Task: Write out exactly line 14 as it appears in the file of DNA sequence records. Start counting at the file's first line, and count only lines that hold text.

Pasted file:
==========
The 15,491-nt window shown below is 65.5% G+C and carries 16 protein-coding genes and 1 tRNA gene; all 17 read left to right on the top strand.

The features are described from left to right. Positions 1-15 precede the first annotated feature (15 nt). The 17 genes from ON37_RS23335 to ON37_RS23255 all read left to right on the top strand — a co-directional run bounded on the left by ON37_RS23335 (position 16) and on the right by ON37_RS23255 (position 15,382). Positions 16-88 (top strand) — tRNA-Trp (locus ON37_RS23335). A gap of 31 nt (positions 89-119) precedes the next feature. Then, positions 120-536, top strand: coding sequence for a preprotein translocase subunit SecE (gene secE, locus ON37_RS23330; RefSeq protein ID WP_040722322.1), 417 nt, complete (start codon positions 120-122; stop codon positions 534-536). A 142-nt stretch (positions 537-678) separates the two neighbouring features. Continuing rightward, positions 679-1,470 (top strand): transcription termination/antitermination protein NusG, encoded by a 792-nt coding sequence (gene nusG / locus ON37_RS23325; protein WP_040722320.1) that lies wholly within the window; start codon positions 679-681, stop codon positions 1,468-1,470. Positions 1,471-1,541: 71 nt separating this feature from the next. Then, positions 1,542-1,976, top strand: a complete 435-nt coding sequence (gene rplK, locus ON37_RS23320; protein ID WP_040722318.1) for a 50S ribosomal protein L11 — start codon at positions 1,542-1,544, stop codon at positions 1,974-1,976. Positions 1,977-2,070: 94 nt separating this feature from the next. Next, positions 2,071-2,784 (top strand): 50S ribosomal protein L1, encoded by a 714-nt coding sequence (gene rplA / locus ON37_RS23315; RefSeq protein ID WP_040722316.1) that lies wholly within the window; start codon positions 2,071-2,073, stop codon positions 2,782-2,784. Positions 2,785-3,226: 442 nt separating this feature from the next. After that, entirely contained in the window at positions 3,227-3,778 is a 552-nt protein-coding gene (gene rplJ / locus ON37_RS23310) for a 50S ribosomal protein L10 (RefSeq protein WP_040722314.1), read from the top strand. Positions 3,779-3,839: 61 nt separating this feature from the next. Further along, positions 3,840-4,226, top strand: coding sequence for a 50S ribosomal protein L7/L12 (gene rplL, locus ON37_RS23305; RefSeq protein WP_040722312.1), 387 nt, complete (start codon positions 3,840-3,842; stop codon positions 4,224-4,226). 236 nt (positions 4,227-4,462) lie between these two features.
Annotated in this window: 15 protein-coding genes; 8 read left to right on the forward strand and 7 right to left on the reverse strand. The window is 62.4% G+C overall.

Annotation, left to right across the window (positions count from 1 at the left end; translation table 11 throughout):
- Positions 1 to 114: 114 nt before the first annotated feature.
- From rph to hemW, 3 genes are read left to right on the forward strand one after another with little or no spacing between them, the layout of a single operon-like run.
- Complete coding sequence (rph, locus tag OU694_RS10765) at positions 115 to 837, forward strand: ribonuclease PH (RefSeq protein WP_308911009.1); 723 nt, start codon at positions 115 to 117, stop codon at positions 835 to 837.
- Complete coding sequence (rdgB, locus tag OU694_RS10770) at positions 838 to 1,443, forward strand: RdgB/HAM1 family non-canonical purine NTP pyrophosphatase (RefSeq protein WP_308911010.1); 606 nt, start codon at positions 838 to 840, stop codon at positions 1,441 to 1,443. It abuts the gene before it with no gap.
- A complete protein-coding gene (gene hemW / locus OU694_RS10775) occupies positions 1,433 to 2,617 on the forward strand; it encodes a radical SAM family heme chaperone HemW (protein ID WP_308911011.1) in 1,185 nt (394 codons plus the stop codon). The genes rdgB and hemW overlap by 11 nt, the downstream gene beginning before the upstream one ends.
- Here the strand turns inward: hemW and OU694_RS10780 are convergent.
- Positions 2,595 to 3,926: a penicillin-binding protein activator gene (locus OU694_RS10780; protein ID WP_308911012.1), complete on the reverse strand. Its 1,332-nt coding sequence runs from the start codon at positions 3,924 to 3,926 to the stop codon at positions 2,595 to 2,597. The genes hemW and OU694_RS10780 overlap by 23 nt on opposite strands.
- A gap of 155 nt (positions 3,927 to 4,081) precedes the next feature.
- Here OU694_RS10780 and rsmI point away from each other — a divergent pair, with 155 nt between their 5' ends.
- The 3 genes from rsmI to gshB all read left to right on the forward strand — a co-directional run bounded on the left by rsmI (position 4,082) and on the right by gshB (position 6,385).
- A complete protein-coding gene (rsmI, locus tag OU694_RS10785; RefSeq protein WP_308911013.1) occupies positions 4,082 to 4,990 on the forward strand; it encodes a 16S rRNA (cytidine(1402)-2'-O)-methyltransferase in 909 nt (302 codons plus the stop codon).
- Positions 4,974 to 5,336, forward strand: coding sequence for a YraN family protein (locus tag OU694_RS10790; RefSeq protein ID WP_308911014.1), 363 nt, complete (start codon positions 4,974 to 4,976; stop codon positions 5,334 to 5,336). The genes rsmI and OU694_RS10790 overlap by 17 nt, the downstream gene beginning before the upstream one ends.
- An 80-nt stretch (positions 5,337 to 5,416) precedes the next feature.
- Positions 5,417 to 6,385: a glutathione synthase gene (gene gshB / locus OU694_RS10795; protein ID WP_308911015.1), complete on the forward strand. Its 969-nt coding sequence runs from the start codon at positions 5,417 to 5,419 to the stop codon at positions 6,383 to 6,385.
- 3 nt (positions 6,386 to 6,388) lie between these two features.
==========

- The 3 genes from rsmI to gshB all read left to right on the forward strand — a co-directional run bounded on the left by rsmI (position 4,082) and on the right by gshB (position 6,385).